Hamilton’s Architectural Design Review Board earlier this year rejected a proposal by developer Mark Ayer to tear down the building at 2 N. 10th St. until it could see more final plans for the building with a modern, yet historic feel that would replace it.
Ayer also owns the large strip shopping center across the street with the Donatos restaurant, Family Dollar store and phone shops. He also owns the nearby property where he intends to build a Biggby Coffee shop.
The proposed new building would be constructed close to the street, similar to buildings from a century or more ago. Parking areas for the businesses would be behind the building and alongside it.
A city purchase of the property at 12 N. 10th St. would create a total footprint of approximately 0.7 acres on the city’s High Street corridor “and will help ‘square off’ the property to create a more developable corner,” Hufford wrote.
Under the proposed schedule for consideration of the purchase, council is to consider it next at its May 12 meeting, with a vote expected May 26.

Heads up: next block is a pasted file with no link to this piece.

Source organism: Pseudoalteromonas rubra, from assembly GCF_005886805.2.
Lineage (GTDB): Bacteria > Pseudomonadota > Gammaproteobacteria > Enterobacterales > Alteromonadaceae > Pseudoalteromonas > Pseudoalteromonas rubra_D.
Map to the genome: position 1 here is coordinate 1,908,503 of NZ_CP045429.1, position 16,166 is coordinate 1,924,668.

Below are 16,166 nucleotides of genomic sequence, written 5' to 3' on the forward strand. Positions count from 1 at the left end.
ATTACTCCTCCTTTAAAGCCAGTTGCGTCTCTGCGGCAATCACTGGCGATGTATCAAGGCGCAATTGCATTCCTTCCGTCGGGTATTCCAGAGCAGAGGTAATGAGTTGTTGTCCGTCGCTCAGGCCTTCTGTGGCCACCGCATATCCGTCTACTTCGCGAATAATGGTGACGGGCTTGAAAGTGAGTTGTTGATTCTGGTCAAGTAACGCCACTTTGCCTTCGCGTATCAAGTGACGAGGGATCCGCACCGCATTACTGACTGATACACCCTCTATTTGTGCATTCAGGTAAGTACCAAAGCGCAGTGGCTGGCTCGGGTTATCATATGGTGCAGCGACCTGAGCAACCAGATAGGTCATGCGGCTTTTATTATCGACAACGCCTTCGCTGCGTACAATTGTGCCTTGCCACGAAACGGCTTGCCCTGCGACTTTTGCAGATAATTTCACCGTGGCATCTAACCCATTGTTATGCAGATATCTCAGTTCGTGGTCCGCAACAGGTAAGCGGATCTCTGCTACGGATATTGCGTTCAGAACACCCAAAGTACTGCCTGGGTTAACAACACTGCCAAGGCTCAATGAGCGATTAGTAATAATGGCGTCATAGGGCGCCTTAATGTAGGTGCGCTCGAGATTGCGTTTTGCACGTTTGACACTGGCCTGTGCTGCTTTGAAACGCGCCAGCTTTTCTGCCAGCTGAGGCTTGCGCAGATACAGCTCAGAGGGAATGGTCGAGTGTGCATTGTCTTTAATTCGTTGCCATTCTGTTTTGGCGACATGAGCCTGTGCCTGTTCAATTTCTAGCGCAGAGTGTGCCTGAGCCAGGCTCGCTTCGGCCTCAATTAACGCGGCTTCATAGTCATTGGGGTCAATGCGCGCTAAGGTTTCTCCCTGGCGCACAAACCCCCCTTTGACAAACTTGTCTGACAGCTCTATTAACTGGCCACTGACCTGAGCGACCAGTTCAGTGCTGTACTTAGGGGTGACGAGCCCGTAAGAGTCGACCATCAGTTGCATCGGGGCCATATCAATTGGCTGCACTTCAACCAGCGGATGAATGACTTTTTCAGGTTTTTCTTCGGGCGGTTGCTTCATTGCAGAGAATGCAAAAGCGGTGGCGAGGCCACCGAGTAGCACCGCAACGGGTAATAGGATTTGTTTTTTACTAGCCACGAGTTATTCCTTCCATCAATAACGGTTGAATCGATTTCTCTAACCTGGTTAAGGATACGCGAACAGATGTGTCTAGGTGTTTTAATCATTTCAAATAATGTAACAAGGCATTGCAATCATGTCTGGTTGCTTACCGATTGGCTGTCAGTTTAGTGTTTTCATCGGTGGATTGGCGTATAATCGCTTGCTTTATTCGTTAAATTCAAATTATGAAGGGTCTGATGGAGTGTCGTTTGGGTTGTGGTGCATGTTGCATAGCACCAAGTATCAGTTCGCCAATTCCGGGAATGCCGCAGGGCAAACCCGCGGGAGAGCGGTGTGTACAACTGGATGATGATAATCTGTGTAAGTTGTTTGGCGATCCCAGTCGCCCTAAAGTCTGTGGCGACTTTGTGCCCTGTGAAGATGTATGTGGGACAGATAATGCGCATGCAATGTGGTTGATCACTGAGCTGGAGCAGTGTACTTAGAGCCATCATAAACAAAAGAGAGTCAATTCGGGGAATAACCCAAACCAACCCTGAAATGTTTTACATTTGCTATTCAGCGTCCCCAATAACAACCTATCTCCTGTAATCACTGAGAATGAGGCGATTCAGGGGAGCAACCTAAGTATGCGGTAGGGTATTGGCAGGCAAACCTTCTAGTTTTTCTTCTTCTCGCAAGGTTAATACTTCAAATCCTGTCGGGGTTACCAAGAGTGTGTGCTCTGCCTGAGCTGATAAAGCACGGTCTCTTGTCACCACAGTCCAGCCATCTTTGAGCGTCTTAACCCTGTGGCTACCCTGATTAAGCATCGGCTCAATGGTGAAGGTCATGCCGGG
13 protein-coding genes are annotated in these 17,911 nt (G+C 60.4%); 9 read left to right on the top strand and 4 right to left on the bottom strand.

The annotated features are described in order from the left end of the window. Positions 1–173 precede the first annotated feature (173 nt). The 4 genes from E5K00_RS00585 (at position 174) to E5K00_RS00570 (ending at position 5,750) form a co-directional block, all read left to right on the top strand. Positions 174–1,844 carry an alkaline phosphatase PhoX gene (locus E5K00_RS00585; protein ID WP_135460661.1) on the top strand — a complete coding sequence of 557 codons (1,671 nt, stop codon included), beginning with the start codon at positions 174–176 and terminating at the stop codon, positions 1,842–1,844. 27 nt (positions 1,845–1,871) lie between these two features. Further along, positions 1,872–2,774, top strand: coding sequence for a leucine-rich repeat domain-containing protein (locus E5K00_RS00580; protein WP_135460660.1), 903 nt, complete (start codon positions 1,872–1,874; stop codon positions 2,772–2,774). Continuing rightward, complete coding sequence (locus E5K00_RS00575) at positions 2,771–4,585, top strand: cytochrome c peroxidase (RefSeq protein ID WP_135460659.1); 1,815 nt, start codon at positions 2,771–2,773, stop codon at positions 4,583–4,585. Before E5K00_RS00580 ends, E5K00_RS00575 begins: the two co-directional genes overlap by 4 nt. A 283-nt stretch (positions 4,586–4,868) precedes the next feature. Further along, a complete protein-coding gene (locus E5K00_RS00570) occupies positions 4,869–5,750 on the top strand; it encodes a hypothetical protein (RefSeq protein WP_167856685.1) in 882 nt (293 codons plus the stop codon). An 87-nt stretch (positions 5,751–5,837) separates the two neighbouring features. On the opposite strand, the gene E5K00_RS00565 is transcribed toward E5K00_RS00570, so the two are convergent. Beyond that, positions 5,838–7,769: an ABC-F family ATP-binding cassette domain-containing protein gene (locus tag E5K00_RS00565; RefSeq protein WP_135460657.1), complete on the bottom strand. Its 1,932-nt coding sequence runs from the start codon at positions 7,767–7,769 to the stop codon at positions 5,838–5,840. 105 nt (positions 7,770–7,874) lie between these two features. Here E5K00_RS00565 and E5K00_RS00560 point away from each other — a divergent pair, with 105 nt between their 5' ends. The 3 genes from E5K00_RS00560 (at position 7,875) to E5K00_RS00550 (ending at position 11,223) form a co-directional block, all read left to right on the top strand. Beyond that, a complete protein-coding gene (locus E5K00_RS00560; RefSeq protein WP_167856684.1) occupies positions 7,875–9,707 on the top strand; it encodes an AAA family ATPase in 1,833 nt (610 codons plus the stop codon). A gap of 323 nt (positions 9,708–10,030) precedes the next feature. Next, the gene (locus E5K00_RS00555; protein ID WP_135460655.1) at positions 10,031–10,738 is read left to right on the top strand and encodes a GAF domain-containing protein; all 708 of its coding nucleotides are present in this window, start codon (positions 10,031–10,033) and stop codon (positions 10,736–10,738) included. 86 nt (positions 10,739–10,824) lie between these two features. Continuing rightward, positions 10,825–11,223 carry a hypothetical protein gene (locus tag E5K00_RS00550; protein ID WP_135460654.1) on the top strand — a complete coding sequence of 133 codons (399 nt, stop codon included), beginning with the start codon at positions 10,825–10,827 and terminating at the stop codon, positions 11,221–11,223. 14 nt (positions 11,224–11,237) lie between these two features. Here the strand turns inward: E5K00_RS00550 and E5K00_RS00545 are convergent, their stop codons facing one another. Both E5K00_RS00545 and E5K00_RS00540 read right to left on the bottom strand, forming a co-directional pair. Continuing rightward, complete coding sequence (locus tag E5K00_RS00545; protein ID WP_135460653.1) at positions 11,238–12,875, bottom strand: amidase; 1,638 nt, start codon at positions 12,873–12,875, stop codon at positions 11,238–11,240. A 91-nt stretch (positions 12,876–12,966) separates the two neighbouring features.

The property now occupied by the house at 12 N. 10th St. “would be the access drive to the development,” Smith told council last week.
The 2 N. 10th St. property is in the Dayton Lane historic district, but city staff could not find an Ohio Historic Inventory sheet for the property.
Because of the “blighting influence” of the building at its high-profile location along a key entrance to the city, Hamilton staff had asked Ayer, who bought the property July 29, to seek permission to demolish the building, which had been a multi-family residence with “a history of code violations and public safety issues while it was owned by the previous owner,” according to a report to the architectural board.
Also, “the property has not had a functioning HVAC system for over a year and the tenants had been living at the residence without a heating system,” city staff wrote.